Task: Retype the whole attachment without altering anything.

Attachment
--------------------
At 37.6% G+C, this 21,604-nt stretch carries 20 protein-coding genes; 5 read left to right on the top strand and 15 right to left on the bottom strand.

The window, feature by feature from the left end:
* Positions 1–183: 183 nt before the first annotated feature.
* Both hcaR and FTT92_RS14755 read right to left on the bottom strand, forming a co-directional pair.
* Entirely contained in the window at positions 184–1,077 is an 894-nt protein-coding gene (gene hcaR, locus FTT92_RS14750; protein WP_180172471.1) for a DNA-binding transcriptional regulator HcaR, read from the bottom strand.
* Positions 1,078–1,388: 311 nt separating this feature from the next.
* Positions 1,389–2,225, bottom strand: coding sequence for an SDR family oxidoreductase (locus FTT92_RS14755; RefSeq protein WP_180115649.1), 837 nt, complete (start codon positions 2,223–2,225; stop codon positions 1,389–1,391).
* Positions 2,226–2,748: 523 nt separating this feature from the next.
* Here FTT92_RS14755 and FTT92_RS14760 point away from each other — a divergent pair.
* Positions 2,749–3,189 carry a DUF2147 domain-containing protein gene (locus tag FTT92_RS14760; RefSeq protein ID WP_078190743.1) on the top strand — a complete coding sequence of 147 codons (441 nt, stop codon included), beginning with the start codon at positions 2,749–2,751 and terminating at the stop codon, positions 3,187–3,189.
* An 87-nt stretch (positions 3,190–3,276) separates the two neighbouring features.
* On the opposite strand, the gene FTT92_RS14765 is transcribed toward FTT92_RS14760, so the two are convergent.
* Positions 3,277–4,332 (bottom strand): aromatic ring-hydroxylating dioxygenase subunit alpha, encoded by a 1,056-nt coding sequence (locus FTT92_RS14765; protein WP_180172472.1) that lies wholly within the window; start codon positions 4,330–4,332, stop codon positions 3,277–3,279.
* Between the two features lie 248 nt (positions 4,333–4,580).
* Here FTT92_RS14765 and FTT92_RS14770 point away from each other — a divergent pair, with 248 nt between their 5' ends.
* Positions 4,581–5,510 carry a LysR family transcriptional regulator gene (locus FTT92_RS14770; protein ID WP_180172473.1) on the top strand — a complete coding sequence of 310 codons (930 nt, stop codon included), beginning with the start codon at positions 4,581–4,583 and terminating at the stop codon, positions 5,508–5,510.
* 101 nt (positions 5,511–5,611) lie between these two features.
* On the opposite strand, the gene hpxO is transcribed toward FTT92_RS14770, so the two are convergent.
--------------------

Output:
At 37.6% G+C, this 21,604-nt stretch carries 20 protein-coding genes; 5 read left to right on the top strand and 15 right to left on the bottom strand.

The window, feature by feature from the left end:
* Positions 1–183: 183 nt before the first annotated feature.
* Both hcaR and FTT92_RS14755 read right to left on the bottom strand, forming a co-directional pair.
* Entirely contained in the window at positions 184–1,077 is an 894-nt protein-coding gene (gene hcaR, locus FTT92_RS14750; protein WP_180172471.1) for a DNA-binding transcriptional regulator HcaR, read from the bottom strand.
* Positions 1,078–1,388: 311 nt separating this feature from the next.
* Positions 1,389–2,225, bottom strand: coding sequence for an SDR family oxidoreductase (locus FTT92_RS14755; RefSeq protein WP_180115649.1), 837 nt, complete (start codon positions 2,223–2,225; stop codon positions 1,389–1,391).
* Positions 2,226–2,748: 523 nt separating this feature from the next.
* Here FTT92_RS14755 and FTT92_RS14760 point away from each other — a divergent pair.
* Positions 2,749–3,189 carry a DUF2147 domain-containing protein gene (locus tag FTT92_RS14760; RefSeq protein ID WP_078190743.1) on the top strand — a complete coding sequence of 147 codons (441 nt, stop codon included), beginning with the start codon at positions 2,749–2,751 and terminating at the stop codon, positions 3,187–3,189.
* An 87-nt stretch (positions 3,190–3,276) separates the two neighbouring features.
* On the opposite strand, the gene FTT92_RS14765 is transcribed toward FTT92_RS14760, so the two are convergent.
* Positions 3,277–4,332 (bottom strand): aromatic ring-hydroxylating dioxygenase subunit alpha, encoded by a 1,056-nt coding sequence (locus FTT92_RS14765; protein WP_180172472.1) that lies wholly within the window; start codon positions 4,330–4,332, stop codon positions 3,277–3,279.
* Between the two features lie 248 nt (positions 4,333–4,580).
* Here FTT92_RS14765 and FTT92_RS14770 point away from each other — a divergent pair, with 248 nt between their 5' ends.
* Positions 4,581–5,510 carry a LysR family transcriptional regulator gene (locus FTT92_RS14770; protein ID WP_180172473.1) on the top strand — a complete coding sequence of 310 codons (930 nt, stop codon included), beginning with the start codon at positions 4,581–4,583 and terminating at the stop codon, positions 5,508–5,510.
* 101 nt (positions 5,511–5,611) lie between these two features.
* On the opposite strand, the gene hpxO is transcribed toward FTT92_RS14770, so the two are convergent.